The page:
Friday, 10 May 2013

"I Loot the Bodies!" I: Itchy Fleas

The first of a few observations about the classic victory cry of the adventurer.

Looting the bleeding, crushed, burned and hacked bodies of dead foes is, for many adventure gamers, just a boring, routine conclusion to a scary fight, usually rewarded with a few coppers or a single low-value trinket. You know the real important loot is probably back in the lair, sitting on a trap or locked up tight. Where's the moral horror that this act should raise in sensitive minds?

Well, if there's no horror in robbing the imaginary dead, there may be disgust  if corpse-searching exposes yourself to their fleas and lice. And if the vermin bring a play disadvantage, you're sure to see more wariness and a little more respect for the poor old stiffs.

Per verminous body looted, there is a 1/3 chance of contracting the body's insects. An infestation makes it 1/3 probable each night that sleep is disturbed, meaning you recover 1 less hit point or can't memorize your highest level of spell. A good bath in town with proper scrubbing and hair-picking (cost: 1$) will remove the infestation. If you've got a boyfriend or girlfriend, they'll do it for free. Usually.

So, here's how the commonly-seen thief/rogue ability of picking pockets can finally come in useful without getting into trouble with the law or worse, robbing fellow party members. Simply put, the pickpocket can use the skill to loot a body without the risk of contracting vermin.

Pedicular pests can also be a risk of low-quality inns, and make certain gross and hairy monsters even scarier after death. "Y'ever see what happens to a feller gets bit by some a' dem bugbear lice? 'Taint a purty sight..." says the old one-armed man at the tavern.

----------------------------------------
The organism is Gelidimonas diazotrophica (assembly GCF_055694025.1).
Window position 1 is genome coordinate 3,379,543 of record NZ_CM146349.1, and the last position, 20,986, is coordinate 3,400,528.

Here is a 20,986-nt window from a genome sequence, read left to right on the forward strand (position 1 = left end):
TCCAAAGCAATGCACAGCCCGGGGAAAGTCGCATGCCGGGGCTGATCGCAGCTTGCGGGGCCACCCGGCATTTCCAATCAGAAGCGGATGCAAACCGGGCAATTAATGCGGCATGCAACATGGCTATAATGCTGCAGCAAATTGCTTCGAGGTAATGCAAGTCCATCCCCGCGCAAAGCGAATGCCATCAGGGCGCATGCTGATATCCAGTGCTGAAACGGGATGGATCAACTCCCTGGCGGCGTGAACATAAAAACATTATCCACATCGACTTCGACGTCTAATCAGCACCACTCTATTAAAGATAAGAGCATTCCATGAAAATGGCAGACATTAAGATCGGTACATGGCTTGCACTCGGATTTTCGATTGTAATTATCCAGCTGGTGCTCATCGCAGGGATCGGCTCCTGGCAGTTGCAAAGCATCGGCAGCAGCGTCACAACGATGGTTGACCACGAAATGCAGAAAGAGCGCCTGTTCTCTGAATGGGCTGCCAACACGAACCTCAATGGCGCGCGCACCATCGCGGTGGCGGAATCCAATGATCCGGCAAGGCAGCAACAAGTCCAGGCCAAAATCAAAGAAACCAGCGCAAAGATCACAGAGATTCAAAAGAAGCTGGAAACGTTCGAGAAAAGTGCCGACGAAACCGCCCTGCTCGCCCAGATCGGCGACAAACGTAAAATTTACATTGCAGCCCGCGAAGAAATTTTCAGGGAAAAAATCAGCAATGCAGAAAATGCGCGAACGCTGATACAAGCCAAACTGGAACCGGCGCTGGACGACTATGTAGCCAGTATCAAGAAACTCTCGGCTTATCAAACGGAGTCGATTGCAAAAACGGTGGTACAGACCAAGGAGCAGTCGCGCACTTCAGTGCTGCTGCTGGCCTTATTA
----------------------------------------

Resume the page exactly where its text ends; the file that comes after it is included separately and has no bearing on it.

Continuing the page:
1. In one of the low-level TSR A/D&D adventures - I think it is in U1, Sinister Secret of Saltmarsh - one of the things a party is likely to find, right at the start of their adventuring career, is a body ripe for looting. And filled with Rot Grubs!

  2. Before the Red Cross, in real-world battles the victorious side and/or the locals would happily loot the dead... and if they weren't dead, help them along to death with a quick throat-slash.

    I don't see why adventurers should be squeamish about this stuff.

    1. This makes me think. You're right about history, of course, but how far do people want modern morality to penetrate into their roleplaying? I might write on this in the coming week.

    2. I don't think it's morality so much as poverty. Soldiers got a shilling a day in Britain in 1800, though there were deductions for uniform, etc, and they were considered well-paid by European standards, many conscripts got nothing.

      As well, the local artisanal tradesmen would not have been out cutting throats, but the local peasants certainly were. This was a kind of revenge, since an army of 10,000 men marching through would ruin fields, steal corn, slaughter the cattle, quarter themselves in houses, and generally ruin generations of hard work.